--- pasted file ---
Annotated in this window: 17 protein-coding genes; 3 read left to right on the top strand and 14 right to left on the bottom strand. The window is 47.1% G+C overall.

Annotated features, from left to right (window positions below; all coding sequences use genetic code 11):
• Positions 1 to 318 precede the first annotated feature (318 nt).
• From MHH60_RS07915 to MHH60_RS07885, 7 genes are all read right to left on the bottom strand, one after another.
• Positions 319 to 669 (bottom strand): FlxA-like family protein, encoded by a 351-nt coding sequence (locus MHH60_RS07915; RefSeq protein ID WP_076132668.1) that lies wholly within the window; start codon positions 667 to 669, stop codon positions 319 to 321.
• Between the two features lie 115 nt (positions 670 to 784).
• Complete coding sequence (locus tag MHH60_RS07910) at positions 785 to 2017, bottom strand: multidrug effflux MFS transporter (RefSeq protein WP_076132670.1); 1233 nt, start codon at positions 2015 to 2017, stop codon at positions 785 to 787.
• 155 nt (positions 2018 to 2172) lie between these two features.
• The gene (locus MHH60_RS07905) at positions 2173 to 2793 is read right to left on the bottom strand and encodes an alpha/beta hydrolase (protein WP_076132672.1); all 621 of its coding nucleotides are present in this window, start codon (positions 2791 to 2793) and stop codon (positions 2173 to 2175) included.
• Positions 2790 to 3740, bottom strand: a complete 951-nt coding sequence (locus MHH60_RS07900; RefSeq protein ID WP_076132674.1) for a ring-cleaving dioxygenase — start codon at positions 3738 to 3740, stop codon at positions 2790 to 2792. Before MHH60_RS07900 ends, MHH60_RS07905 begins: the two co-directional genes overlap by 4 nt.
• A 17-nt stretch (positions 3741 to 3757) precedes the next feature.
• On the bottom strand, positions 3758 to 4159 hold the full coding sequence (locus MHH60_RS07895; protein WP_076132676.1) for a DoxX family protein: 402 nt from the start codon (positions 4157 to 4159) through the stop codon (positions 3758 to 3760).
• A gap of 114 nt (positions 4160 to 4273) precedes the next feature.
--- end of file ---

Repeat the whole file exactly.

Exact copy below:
Annotated in this window: 17 protein-coding genes; 3 read left to right on the top strand and 14 right to left on the bottom strand. The window is 47.1% G+C overall.

Annotated features, from left to right (window positions below; all coding sequences use genetic code 11):
• Positions 1 to 318 precede the first annotated feature (318 nt).
• From MHH60_RS07915 to MHH60_RS07885, 7 genes are all read right to left on the bottom strand, one after another.
• Positions 319 to 669 (bottom strand): FlxA-like family protein, encoded by a 351-nt coding sequence (locus MHH60_RS07915; RefSeq protein ID WP_076132668.1) that lies wholly within the window; start codon positions 667 to 669, stop codon positions 319 to 321.
• Between the two features lie 115 nt (positions 670 to 784).
• Complete coding sequence (locus tag MHH60_RS07910) at positions 785 to 2017, bottom strand: multidrug effflux MFS transporter (RefSeq protein WP_076132670.1); 1233 nt, start codon at positions 2015 to 2017, stop codon at positions 785 to 787.
• 155 nt (positions 2018 to 2172) lie between these two features.
• The gene (locus MHH60_RS07905) at positions 2173 to 2793 is read right to left on the bottom strand and encodes an alpha/beta hydrolase (protein WP_076132672.1); all 621 of its coding nucleotides are present in this window, start codon (positions 2791 to 2793) and stop codon (positions 2173 to 2175) included.
• Positions 2790 to 3740, bottom strand: a complete 951-nt coding sequence (locus MHH60_RS07900; RefSeq protein ID WP_076132674.1) for a ring-cleaving dioxygenase — start codon at positions 3738 to 3740, stop codon at positions 2790 to 2792. Before MHH60_RS07900 ends, MHH60_RS07905 begins: the two co-directional genes overlap by 4 nt.
• A 17-nt stretch (positions 3741 to 3757) precedes the next feature.
• On the bottom strand, positions 3758 to 4159 hold the full coding sequence (locus MHH60_RS07895; protein WP_076132676.1) for a DoxX family protein: 402 nt from the start codon (positions 4157 to 4159) through the stop codon (positions 3758 to 3760).
• A gap of 114 nt (positions 4160 to 4273) precedes the next feature.